I went back to reread and potentially correct the wikipedia article. On closer examination, it seems to be fine. The entropy stuff under the second law definition of temperature is a little off, but overall it seems to be fine. Temperature

We now return you to your regularly scheduled cooking blog. Smile
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PostPosted: Fri Jul 13, 2007 10:50 am    Post subject: Heat transfer 99 (=even less than 101) Reply with quote

Both articles, the original Heat Transfer and Browning Foods and this one, omit one important thing. Something every American says every year in his Porsche dealership when buying 6 litre SUV for this year: "I only want something to get me from A to B".
In heat transfer, the heat must be also transferred from somewhere ("A") to somewhere else ("B"). For example, in the oven the "A" may be its walls for the radiation to the bun but the air surrounding the bun for the convection to it. And as regards the bun, "B" will be firstly just the bun surface where all those nice browning reactions are taking place. But in the moment we are curious about setting of the dough in the middle of the bun, the "B" shifts into the middle of the bun and the path of the heat gets one more step which works somehow in combination with the preceding ones. Etc. etc.
So, in my opinion matters are a bit more complicated (and different) than presented in both articles. Even the nice comparison to the baglayers crew can not help much. It definitely did not help me.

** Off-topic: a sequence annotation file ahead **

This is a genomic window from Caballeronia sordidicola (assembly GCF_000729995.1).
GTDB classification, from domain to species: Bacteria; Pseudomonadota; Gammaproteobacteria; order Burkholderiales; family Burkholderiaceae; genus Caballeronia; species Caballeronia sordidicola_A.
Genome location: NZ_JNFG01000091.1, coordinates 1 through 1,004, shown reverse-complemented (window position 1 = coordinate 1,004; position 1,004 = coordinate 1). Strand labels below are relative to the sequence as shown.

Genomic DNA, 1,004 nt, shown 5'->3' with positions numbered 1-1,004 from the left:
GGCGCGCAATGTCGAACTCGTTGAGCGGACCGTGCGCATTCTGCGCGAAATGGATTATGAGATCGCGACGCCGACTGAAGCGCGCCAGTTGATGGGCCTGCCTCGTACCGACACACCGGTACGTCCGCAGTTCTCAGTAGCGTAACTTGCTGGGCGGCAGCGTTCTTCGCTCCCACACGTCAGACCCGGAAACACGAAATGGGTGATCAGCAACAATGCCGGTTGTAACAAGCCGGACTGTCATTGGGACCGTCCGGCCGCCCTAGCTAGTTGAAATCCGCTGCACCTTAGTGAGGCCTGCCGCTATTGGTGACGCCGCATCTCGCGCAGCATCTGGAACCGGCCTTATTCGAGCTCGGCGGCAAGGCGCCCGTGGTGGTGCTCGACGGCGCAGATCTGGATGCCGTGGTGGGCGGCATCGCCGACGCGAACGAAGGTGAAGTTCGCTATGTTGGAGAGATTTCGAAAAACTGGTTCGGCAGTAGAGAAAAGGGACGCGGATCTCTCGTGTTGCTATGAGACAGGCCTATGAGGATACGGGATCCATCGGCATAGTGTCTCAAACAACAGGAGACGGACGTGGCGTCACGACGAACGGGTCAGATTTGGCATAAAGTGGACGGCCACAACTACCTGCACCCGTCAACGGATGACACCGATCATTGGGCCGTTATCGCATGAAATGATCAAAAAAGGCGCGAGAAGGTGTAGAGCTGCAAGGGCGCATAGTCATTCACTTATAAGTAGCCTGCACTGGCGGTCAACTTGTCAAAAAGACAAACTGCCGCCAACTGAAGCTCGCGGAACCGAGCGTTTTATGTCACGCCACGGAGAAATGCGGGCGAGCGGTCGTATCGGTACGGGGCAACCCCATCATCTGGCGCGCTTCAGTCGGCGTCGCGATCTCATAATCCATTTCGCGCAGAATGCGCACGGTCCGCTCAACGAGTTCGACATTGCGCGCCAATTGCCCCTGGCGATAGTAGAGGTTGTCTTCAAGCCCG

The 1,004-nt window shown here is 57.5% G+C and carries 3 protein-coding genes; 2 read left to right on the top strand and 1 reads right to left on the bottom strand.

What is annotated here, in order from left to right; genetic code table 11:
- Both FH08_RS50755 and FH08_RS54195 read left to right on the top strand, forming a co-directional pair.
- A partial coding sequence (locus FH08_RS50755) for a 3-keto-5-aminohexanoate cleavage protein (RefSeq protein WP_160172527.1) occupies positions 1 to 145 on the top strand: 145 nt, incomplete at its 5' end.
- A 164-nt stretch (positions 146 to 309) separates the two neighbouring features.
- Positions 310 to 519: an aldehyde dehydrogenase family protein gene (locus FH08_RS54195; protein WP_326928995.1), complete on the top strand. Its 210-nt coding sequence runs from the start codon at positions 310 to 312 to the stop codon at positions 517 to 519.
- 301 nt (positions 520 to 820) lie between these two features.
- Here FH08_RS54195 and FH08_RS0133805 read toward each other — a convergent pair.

I have also enjoyed the stubbornness of second author about the "conduction by convection" or "convection being just conduction anyway" as if the convection was not the long decades accepted term for the heat transfer combined from the flow of the fluid in the vicinity of the wall and conduction from the fluid through the boundary layer to the wall.
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PostPosted: Sat Jul 21, 2007 4:43 am    Post subject: Pressure Cookers Reply with quote

Not to nitpick, but the point of a pressure cooker is to NOT steam food - or, rather, to not boil your water off. By increasing the pressure, water can be maintained in a liquid state at higher temperature than would be possible at atmospheric pressure. This means that you can cook things more quickly - higher temperature and greater heat transfer between your fluid and your food. If you've ever noted the high-altitude directions on some food packages, it's because water boils at less than 212 deg F, due to the low pressure. Of course, as a flatlander, it's only something I've read about...
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Chef Harry Otto

PostPosted: Mon Aug 27, 2007 2:13 pm    Post subject: Steam 2* 0.02 212°F / **100°C** Gentle, low temp? Reply with quote